Wikipedia suggests keeping in contact with the child to help alleviate symptoms.  Alayna, of course, can’t do this. I’ve tried it. However, it takes two to tango.  Apparently, limitless internet, and an in-ground pool trump chatting with Mom.

Nicholas and I texted a bit today, which helped, but when I told him I loved and missed him, he replied, “I love you too, Mom.”

I smiled upon seeing the text…then I was like…Wait… what????  You don’t miss me?   Why don’t you miss me?  Did I fail you somehow? Did I not pay enough attention to you?  Did I not hug you enough?  (By the way, guilt over not having done enough for the child while he was present in the home is also a symptom of Empty Nest Syndrome.

I’m sure, as the days roll by, I will adjust to this new situation.  He’ll be back before I know it, and I’ll soon long for the interruption-less days when he was gone.  In the meantime, I will continue to try to write witty dialogue, and enjoy being able to dance in my underwear, in any room in the house, without permanently damaging my son’s eyes…as soon as I feel like dancing again. Sigh.

Alayna won’t be reunited with her child.  I cannot imagine what that would feel like.  She was visiting one day when I flicked on the television to a scene of a mother packing away her child’s belongings, and carrying them in boxes to the basement.

“What a horrible thing,” I said.  “All that was that child’s life is in those boxes.”

Alayna nodded.  “I felt like that when I had to pack up Gus’s baby food and other stuff.  It was the saddest day of my life.  I mean, I know if I went up to a grieving mother and said, “Hey, I know who you feel… my baby mongoose died, I’d probably get smacked.  I wasn’t really a mother, but…”

“Yes you were,” I interrupted her.  “You bonded, cared for and nurtured that mongoose.  Gus was your baby.  Don’t trivialize what was real and profound to you!  You have every right to take the time to grieve.”

She nodded, but remained silent.  I felt acutely, the sadness in her eyes.  They echoed the empty, hollow spot in my heart, created by my missing son.  At least I had the comfort of knowing Nicholas would return to my empty nest.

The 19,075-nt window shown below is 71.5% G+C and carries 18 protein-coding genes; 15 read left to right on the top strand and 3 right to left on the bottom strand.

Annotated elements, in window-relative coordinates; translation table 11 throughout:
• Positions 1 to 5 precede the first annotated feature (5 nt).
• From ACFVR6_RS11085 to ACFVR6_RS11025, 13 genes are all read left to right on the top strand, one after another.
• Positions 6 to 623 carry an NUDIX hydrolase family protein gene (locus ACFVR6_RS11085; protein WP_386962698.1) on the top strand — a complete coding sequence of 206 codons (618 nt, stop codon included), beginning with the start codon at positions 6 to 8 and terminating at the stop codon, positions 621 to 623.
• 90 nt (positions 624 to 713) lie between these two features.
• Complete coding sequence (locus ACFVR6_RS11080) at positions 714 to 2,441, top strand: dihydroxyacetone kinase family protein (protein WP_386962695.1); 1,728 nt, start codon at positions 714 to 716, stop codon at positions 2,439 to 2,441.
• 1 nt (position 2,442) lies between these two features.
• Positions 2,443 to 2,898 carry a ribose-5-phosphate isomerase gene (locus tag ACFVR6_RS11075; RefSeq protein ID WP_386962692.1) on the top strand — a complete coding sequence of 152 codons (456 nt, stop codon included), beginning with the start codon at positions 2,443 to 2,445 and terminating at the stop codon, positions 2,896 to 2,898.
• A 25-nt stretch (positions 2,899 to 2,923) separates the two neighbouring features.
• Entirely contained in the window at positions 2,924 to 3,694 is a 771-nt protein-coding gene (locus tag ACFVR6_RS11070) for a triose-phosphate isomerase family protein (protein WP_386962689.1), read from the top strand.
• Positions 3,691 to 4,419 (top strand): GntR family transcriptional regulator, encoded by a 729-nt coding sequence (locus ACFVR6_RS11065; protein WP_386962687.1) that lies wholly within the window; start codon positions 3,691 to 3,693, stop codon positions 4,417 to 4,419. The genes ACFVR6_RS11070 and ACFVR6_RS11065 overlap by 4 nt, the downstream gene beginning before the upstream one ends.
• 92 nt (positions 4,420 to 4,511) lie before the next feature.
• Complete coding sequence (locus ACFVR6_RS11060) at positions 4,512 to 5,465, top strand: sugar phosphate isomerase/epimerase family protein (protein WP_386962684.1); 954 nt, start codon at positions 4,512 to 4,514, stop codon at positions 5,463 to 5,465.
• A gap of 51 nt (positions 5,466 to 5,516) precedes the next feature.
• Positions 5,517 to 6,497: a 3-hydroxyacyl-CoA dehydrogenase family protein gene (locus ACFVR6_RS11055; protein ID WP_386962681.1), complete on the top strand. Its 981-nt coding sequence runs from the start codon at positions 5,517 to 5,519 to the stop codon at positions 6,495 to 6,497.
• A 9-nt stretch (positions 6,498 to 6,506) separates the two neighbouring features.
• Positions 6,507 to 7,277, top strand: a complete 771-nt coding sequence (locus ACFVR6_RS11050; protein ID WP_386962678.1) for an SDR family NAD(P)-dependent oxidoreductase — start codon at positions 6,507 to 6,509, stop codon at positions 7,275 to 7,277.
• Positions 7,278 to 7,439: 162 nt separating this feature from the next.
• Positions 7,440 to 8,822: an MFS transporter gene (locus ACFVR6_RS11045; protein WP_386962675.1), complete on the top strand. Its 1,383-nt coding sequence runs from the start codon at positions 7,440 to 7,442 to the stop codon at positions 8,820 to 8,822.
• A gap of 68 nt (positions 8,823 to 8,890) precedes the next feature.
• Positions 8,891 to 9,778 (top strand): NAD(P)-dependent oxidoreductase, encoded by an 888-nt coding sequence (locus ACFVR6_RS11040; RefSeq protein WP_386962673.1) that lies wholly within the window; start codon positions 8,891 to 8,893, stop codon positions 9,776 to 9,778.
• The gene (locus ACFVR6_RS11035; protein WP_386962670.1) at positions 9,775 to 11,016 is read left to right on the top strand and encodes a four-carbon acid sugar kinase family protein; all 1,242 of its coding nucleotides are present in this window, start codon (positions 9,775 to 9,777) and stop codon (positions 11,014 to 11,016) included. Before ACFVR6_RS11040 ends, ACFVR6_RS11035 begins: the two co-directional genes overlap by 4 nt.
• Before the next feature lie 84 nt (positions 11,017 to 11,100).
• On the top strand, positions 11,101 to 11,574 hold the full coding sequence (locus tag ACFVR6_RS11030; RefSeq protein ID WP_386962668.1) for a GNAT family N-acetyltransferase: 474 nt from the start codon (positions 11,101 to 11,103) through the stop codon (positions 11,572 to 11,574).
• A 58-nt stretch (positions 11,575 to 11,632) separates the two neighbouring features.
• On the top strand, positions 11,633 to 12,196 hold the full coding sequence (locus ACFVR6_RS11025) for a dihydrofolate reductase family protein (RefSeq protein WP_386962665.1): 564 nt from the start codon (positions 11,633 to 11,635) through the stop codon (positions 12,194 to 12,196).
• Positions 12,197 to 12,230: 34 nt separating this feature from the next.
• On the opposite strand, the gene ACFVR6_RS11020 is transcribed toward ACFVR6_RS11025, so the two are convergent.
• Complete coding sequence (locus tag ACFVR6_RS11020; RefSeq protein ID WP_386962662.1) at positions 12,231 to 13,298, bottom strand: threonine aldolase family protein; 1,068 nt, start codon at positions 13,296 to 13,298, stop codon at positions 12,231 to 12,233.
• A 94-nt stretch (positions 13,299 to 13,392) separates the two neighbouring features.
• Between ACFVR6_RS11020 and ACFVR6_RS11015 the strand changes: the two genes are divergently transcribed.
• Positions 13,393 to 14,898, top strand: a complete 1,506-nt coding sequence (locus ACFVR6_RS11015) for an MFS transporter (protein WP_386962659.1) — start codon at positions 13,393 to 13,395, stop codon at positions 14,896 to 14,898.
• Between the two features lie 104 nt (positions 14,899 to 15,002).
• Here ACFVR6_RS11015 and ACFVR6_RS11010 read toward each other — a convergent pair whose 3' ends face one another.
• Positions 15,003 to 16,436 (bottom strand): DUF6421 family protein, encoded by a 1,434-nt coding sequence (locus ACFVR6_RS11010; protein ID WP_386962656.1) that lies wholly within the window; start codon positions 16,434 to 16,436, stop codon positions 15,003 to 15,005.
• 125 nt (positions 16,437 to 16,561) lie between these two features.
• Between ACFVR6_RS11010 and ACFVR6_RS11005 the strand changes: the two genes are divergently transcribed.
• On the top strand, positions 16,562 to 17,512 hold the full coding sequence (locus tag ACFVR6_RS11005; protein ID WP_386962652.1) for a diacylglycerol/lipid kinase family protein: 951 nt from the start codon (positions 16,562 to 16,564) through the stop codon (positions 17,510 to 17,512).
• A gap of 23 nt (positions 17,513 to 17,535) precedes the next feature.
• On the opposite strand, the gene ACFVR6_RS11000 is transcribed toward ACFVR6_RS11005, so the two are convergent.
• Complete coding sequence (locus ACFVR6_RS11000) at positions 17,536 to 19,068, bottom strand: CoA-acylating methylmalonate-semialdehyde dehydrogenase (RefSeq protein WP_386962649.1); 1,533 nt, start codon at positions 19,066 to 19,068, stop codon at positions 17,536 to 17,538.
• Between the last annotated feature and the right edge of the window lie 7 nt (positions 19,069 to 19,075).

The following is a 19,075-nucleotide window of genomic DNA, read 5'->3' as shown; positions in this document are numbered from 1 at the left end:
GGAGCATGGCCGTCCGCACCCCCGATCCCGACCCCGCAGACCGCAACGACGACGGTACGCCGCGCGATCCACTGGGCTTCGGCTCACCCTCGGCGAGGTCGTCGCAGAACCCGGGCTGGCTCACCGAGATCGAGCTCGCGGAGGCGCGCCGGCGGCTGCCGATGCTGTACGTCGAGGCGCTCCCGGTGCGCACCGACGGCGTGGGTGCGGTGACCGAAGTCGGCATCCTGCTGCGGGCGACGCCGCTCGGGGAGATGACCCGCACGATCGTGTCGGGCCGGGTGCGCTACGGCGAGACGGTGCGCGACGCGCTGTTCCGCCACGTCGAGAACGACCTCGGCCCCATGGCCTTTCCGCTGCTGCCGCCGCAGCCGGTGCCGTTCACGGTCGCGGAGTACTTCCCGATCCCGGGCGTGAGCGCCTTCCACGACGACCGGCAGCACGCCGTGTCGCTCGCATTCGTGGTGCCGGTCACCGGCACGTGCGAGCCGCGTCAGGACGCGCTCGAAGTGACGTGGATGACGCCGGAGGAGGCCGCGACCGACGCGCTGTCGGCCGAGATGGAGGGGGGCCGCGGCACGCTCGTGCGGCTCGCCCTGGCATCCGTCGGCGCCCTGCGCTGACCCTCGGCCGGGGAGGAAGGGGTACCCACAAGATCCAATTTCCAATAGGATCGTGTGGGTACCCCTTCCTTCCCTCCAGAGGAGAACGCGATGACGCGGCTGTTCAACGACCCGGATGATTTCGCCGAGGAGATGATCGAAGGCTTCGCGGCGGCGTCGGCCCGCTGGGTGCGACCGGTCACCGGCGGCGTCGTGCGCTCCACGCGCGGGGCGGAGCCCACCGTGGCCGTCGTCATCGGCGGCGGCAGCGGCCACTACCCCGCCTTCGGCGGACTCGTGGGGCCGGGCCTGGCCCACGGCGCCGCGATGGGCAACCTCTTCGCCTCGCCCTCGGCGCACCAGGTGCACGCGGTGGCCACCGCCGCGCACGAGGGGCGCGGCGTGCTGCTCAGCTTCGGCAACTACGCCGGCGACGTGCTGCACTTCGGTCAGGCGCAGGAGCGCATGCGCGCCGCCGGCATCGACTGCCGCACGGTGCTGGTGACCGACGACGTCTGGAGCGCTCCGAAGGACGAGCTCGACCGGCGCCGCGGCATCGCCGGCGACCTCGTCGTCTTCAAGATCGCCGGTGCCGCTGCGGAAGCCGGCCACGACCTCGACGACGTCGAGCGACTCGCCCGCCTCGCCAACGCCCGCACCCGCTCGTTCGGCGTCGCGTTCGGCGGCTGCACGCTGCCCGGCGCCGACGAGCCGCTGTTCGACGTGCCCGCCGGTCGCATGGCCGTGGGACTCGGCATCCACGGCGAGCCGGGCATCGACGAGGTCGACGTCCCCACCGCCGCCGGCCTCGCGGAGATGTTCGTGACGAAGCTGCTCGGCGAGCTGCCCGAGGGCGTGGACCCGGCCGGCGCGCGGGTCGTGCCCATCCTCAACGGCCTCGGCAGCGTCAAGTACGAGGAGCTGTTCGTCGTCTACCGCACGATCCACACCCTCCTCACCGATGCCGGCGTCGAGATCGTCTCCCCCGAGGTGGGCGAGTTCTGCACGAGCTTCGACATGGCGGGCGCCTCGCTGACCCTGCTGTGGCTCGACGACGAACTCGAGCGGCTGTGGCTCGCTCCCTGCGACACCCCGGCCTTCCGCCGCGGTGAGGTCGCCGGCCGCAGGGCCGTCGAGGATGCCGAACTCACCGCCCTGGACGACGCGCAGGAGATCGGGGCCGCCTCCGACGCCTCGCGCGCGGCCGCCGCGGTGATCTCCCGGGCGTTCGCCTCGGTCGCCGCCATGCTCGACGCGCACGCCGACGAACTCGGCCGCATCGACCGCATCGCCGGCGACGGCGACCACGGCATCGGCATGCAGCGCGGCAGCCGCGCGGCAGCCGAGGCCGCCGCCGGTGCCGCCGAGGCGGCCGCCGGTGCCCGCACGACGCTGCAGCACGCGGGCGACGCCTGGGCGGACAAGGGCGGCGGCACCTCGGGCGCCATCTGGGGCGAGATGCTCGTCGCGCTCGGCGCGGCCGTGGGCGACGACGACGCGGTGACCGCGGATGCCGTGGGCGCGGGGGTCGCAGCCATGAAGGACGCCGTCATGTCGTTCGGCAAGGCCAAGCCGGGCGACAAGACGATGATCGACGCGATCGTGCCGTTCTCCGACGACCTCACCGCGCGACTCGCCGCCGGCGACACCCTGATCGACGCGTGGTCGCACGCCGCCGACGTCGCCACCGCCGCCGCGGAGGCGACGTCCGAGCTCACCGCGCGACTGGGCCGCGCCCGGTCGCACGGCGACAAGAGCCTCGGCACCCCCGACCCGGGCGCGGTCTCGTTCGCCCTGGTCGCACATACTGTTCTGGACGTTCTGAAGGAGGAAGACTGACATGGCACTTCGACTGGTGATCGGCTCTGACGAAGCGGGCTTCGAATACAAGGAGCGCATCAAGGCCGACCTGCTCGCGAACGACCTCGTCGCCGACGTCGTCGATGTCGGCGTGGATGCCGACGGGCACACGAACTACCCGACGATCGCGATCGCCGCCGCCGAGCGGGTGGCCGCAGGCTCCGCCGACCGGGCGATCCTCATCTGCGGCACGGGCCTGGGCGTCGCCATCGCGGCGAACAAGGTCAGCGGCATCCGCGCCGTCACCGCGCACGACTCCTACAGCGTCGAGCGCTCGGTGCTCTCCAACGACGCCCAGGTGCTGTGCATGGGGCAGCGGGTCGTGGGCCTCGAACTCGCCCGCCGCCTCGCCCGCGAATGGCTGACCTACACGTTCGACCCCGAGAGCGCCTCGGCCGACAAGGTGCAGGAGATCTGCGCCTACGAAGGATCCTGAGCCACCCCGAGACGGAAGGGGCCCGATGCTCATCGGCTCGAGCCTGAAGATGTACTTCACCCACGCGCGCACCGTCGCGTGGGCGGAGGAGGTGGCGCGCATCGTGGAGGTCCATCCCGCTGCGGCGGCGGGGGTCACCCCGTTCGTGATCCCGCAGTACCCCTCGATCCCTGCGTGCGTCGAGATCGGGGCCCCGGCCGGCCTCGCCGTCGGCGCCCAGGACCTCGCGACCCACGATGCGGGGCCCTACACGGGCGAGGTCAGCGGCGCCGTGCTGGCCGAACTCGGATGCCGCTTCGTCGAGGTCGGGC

Alayna and I are coping, each in our own way, with our sadness.  I try to stay busy, and hum a lot, trying to drone out that deafening quiet that I thought I wanted so much.

Alayna, who admits she’ll never quite see a mongoose the same way she did before adopting one, has taken to feeding the ones who live outside her house.

A and MI think despite our sadness, we are both very lucky. We have had the pleasure of loving unconditionally and both have felt that love returned. Being a mother is an honor and a gift! (No matter how much it hurts at times.) After all, there’s nothing quite like a child nestled in your arms, or a mongoose curled up on your shoulder!

How about you?  If any of you have any tips on coping with, or your own stories about an empty nest, Alayna and I would love to hear them!

This post is dedicated to the loving memory of Gus…he was a great little guy.

4 thoughts on “Surviving the Empty Nest”

    • Absolutely true! This particular mongoose was abandoned by it’s mother which led us to believe that it was sick.

  1. Oh do I!! the joy and heartache of children. lol I know exactly how you feel. Though you have put all the time in, still it hurts even if I was not always there. I had decided to live some years ago. But i just realized it was all incumbent if the relationship with my children could get better. Now I know they are Adults. And I refuse to be sad. I just pray they will be blessed. Thanks for being there. I enjoy hearing about your life.

    • Thanks for your comments Kelly. Motherhood with all it’s trials and tribulations is a wonderful thing. It’s hard to watch our children leave the nest and fly. All we can do is know that we did our best with what we had while they were growing up, and hope for the best! xoxo Angela